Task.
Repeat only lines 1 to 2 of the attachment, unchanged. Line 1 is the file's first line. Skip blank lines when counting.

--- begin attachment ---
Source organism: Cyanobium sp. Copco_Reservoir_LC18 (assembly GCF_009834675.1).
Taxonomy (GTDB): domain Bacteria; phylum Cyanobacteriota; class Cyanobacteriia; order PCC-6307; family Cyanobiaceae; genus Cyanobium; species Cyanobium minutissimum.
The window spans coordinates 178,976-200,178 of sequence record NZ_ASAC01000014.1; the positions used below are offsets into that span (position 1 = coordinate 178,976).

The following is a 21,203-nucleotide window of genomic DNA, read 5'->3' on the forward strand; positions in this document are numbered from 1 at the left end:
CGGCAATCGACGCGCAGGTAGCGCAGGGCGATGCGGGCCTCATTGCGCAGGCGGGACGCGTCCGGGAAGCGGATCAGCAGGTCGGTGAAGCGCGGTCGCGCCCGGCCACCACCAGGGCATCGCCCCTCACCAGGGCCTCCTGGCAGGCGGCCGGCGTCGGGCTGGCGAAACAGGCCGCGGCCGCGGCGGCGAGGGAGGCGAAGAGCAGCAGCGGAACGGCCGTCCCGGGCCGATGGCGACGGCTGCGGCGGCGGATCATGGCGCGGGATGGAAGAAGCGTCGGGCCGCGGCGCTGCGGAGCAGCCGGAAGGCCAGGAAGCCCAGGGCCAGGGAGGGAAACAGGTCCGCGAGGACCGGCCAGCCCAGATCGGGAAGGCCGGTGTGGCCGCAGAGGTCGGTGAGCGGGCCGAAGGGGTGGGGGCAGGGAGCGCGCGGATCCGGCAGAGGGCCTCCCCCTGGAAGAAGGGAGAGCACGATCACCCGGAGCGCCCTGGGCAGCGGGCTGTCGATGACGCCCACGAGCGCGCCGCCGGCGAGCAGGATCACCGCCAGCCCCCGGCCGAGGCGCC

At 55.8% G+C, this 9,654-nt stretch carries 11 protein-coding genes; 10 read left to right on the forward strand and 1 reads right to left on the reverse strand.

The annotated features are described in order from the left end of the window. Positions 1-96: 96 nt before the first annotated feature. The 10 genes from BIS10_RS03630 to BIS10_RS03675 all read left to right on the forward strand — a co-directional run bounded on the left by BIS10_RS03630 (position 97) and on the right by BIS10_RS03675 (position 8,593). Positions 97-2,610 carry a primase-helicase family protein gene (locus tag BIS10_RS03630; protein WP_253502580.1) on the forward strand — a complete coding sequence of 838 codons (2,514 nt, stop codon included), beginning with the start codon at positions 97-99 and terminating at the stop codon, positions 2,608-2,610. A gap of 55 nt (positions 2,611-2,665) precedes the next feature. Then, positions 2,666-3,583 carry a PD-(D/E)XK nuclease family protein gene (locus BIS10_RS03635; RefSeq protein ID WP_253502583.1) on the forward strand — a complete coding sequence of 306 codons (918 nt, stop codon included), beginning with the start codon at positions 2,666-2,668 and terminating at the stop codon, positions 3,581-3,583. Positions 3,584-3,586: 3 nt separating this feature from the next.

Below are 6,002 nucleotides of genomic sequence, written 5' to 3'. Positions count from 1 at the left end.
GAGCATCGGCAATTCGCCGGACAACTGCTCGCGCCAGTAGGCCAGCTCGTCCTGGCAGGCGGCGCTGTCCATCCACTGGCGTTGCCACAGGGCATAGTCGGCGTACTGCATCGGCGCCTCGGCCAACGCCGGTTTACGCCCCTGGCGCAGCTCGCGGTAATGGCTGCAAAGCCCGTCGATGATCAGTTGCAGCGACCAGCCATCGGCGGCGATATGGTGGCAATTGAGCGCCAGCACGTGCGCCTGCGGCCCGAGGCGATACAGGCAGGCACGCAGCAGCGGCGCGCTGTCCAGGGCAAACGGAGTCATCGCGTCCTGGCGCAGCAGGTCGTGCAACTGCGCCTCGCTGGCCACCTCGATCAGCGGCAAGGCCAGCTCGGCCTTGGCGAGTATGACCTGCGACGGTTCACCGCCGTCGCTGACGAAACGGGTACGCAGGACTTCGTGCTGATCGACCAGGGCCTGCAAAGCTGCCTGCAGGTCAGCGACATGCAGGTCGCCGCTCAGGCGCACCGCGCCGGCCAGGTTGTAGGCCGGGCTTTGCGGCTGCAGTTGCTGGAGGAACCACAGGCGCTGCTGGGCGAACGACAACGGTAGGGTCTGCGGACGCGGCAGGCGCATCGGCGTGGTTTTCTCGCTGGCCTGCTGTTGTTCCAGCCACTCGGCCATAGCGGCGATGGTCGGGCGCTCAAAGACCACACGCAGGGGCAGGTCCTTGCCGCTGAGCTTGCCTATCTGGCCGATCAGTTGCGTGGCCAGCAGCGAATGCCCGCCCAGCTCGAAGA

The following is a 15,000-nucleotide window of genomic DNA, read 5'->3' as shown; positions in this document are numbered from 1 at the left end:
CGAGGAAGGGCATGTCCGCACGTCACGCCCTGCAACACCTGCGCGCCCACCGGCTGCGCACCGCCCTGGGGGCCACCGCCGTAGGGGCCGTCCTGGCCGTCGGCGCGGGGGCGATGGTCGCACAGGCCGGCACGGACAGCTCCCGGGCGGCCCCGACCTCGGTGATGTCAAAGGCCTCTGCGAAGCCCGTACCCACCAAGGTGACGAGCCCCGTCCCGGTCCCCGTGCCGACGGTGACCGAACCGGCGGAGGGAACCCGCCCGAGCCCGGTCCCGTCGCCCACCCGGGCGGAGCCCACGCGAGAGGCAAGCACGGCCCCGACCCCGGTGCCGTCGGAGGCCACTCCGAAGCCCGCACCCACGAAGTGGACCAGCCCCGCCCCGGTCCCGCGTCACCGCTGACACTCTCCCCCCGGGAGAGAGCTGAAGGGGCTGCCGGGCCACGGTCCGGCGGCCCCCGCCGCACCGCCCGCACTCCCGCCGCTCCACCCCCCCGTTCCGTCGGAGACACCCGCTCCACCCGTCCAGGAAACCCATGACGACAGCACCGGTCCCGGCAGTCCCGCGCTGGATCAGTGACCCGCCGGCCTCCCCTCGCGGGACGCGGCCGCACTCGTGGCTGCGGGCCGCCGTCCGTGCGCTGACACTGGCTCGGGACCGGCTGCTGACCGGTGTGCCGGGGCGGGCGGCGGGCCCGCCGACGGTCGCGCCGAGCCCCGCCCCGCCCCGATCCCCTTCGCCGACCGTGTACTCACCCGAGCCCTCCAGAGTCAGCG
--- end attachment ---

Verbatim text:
Source organism: Cyanobium sp. Copco_Reservoir_LC18 (assembly GCF_009834675.1).
Taxonomy (GTDB): domain Bacteria; phylum Cyanobacteriota; class Cyanobacteriia; order PCC-6307; family Cyanobiaceae; genus Cyanobium; species Cyanobium minutissimum.